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I don't think so, because it is never $aRb$ nor $bRa$ and it is never $aRa$ or $bRb$, thus it is always false, but I don't know if I understood what antisymmetric means exactly.

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up vote 6 down vote accepted

Given the relation $\, \mathcal{R}$ defined on $\mathbb{R}$ such that $x\,\mathcal{R}\, y\,$ if and only if $x + 3y = 0$:

$\,\mathcal{R}\,$ is antisymmetric if and only if, for all $a, b\in \mathbb{R},$ whenever both $ a\,\mathcal{R}\, b\,$ and $b \mathcal{R} a$, then it must be the case that $a=b$.

Let $a, b\in \mathbb{R}$ and define $R$ such that $a \,R \,b$ if and only if $a + 3b = 0$. $$a\,R\, b \;\text{ and}\;\; b \,R \,a \implies a + 3 b = 0 \,\text{ and}\;\, b + 3a = 0.$$ $$\iff a + 3b = b + 3a$$ $$\iff -2a = -2b$$ $$\iff a=b.$$

Therefore, $\forall a, b \in \mathbb{R},\;a \, R \, b \;\text{ and}\;\; b \,R \,a \implies a=b.$

So the relation IS antisymmetric on $\mathbb{R}$ for all real numbers since for $a, b \in \mathbb{R}$ IF both $\,a \,\mathcal{R} \,b\,$ and $\,b\, \mathcal{R} \,a$, then $a = b$.

The fact that there are no pairs $a, b \in \mathbb{R}$ other than $a = b = 0$ where both $\,a\, \mathcal{R} \,b\,$ and $\,b \,\mathcal{R} \,a\,$ doesn't matter. All that matters when determining whether a relation is antisymmtric, is that if and when it happens to be the case that there are $a, b$ such that both $\,a\,\mathcal{R} \,b\,$ AND $\,b\,\mathcal{R}\, a\,$ then it must follow that $a=b$.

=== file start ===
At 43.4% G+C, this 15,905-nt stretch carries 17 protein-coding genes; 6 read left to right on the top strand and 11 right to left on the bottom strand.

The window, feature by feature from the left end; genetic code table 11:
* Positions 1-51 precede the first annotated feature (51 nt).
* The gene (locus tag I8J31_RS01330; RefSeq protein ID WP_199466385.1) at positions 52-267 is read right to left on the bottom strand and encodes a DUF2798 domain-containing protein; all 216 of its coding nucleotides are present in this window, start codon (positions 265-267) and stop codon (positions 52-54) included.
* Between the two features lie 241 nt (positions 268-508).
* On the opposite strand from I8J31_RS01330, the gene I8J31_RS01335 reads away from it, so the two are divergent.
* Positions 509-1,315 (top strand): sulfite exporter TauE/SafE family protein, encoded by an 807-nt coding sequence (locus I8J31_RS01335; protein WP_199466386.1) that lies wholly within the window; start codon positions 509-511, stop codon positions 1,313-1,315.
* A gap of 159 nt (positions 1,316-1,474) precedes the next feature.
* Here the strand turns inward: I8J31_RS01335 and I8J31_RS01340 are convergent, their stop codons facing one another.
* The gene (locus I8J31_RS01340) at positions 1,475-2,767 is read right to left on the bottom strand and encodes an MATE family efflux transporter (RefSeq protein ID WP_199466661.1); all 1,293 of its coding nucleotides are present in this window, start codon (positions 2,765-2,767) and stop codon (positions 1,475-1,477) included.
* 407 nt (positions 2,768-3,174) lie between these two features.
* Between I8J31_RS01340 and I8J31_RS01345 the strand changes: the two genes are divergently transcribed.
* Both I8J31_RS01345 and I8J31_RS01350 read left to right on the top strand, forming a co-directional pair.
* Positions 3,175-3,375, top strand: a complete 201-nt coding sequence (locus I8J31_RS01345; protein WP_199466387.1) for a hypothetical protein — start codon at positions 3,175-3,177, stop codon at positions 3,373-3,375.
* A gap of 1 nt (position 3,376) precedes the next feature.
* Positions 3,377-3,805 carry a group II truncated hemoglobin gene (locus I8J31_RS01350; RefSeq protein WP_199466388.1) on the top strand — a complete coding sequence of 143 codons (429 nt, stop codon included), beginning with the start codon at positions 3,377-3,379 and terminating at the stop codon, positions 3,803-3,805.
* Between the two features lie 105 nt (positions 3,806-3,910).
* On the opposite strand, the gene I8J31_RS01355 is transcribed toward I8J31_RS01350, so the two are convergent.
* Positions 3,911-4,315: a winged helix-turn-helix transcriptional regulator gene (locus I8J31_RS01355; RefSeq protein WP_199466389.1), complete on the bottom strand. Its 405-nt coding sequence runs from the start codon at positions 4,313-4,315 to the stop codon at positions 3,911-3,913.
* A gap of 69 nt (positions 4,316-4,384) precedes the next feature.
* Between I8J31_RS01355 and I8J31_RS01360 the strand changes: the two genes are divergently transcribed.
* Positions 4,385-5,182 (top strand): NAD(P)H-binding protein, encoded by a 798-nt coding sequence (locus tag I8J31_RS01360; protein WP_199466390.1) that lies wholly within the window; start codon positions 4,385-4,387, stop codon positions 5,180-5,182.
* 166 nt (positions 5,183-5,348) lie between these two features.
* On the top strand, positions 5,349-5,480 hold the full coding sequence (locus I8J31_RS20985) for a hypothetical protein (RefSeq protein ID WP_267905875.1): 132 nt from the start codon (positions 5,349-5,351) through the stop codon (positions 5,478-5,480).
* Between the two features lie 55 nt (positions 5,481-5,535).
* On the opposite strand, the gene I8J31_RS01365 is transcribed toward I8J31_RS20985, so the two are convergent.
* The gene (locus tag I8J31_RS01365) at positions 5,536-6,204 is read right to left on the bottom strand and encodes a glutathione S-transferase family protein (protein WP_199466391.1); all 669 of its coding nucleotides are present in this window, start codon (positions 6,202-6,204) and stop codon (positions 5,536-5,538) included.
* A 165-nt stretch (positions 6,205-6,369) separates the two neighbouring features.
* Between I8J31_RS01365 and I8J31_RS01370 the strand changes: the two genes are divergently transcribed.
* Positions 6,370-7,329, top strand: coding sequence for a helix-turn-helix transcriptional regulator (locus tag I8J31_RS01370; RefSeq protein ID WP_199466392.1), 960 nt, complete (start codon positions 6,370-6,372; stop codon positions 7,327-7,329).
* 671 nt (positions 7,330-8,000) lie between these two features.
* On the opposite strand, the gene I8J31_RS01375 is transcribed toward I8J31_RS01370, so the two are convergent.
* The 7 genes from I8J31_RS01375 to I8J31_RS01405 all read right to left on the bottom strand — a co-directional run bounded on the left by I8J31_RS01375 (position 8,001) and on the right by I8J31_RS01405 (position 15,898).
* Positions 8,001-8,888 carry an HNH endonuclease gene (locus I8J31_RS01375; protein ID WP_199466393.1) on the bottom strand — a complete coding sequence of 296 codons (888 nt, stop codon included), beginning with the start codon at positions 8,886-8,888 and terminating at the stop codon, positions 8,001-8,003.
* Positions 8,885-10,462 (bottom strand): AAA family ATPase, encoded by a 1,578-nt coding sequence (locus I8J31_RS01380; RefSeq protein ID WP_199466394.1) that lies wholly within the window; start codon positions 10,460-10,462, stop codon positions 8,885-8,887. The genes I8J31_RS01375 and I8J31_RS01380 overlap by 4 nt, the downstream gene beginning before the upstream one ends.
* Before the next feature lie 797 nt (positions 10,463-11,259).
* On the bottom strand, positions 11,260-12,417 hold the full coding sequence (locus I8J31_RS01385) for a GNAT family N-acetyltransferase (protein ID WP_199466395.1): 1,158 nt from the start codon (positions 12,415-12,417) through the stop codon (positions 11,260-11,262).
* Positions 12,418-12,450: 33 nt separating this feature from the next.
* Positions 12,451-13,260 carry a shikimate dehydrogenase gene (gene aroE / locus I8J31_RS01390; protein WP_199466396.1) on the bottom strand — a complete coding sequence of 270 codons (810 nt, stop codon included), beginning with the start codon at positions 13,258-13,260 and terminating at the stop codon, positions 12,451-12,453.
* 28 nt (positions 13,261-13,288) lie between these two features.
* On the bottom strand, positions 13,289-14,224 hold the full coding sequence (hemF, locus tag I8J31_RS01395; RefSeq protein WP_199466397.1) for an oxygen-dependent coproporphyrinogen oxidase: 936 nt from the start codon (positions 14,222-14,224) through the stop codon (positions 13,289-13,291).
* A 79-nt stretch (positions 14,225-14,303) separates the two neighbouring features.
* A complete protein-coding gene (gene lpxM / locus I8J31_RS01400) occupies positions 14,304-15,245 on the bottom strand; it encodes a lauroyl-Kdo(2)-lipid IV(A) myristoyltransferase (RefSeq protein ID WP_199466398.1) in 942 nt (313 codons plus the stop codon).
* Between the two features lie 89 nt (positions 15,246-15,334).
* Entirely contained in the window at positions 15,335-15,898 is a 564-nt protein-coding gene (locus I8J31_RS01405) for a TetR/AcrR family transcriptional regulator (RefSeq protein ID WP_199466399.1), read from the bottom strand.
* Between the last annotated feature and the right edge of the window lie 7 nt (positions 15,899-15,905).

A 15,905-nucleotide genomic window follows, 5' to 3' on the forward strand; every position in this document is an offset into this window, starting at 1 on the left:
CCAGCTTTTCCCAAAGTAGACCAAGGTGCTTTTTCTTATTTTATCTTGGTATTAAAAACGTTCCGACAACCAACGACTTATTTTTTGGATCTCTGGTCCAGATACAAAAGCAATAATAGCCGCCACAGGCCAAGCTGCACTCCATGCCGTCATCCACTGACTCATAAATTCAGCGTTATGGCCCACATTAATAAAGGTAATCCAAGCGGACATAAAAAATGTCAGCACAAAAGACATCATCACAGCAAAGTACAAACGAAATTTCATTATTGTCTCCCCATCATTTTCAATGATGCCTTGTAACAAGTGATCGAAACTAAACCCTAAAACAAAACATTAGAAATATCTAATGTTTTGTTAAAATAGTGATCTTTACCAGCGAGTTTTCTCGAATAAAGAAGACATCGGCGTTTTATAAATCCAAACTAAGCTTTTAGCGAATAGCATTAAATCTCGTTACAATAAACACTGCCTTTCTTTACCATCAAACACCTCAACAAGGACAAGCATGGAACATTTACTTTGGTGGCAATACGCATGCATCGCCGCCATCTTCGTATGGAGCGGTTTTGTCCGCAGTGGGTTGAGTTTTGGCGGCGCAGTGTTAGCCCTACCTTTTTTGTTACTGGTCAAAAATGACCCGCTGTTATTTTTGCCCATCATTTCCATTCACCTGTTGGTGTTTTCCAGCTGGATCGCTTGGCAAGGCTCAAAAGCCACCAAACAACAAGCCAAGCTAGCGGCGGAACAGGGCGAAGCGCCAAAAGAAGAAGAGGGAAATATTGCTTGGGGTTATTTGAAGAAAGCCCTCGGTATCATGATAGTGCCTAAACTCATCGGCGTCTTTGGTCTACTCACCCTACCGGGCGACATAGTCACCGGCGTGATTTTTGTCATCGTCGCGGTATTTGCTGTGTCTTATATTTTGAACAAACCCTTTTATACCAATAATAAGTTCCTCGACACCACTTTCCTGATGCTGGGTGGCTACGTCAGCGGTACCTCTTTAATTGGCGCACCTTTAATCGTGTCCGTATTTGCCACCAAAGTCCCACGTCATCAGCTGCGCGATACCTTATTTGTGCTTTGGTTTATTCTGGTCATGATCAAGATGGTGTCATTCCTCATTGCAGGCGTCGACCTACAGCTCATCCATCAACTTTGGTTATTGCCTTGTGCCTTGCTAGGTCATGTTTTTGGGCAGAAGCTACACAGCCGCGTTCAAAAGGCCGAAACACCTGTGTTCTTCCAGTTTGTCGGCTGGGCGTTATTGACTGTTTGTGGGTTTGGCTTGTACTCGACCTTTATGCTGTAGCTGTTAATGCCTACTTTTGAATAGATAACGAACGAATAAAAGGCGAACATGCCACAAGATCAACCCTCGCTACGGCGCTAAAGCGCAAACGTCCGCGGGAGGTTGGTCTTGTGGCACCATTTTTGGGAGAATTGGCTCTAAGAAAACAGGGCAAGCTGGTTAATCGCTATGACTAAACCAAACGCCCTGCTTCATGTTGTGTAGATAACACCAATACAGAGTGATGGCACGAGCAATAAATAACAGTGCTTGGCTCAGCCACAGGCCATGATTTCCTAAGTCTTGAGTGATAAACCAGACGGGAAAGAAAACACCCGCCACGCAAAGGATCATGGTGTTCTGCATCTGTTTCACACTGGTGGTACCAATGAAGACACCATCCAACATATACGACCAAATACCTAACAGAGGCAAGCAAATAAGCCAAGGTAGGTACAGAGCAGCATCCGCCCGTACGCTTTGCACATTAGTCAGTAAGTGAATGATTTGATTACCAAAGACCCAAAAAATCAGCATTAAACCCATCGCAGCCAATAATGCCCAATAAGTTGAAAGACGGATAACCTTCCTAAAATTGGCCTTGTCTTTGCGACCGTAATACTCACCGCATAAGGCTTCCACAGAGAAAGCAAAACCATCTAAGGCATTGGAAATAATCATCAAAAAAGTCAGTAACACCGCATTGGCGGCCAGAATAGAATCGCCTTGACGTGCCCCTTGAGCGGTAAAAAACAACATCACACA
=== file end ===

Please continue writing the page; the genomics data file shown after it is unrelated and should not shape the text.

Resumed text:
In short, the relation is antisymmetric.


Edit, added for clarification in response to comments:

Note that antisymmetric is not the opposite of symmetric (the term is misleading in that sense).

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it is antisymmetric because it is never aRb and never bRa and thus never a=b? –  Jane Nov 22 '12 at 21:43
    
Jane, is this making sense? Symmetric means for all a, b, if aRb, then bRa. Antisymmetric means that for all a, b: IF (aRb AND bRa), THEN a = b. –  amWhy Nov 23 '12 at 0:00
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This doesn't feel significant enough to make an answer, but I'd like to put my two cents in. It is nothing more than a different statement of what you've already said: Consider what your relation is. Let your relation be denoted by $\mathcal{R}$. If we have $x\mathcal{R}y$, then $x+3y=0$. If we have $y\mathcal{R}x$, then $y+3x=0$. Since $x+3y=0$ and $y+3x=0$ are only both true when $x=y$, $\mathcal{R}$ is antisymmetric. –  000 Nov 23 '12 at 0:21
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@Limitless: adding different ways of saying "the same thing" is a good thing, because when first learning definitions and concepts, all it takes, sometimes, to "get it" is a simple rephrasing. So your input is most welcome! –  amWhy Nov 23 '12 at 0:44
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Thank you, @amWhy! I love your answers, and that is why I attempt to add to them. –  000 Nov 23 '12 at 0:52
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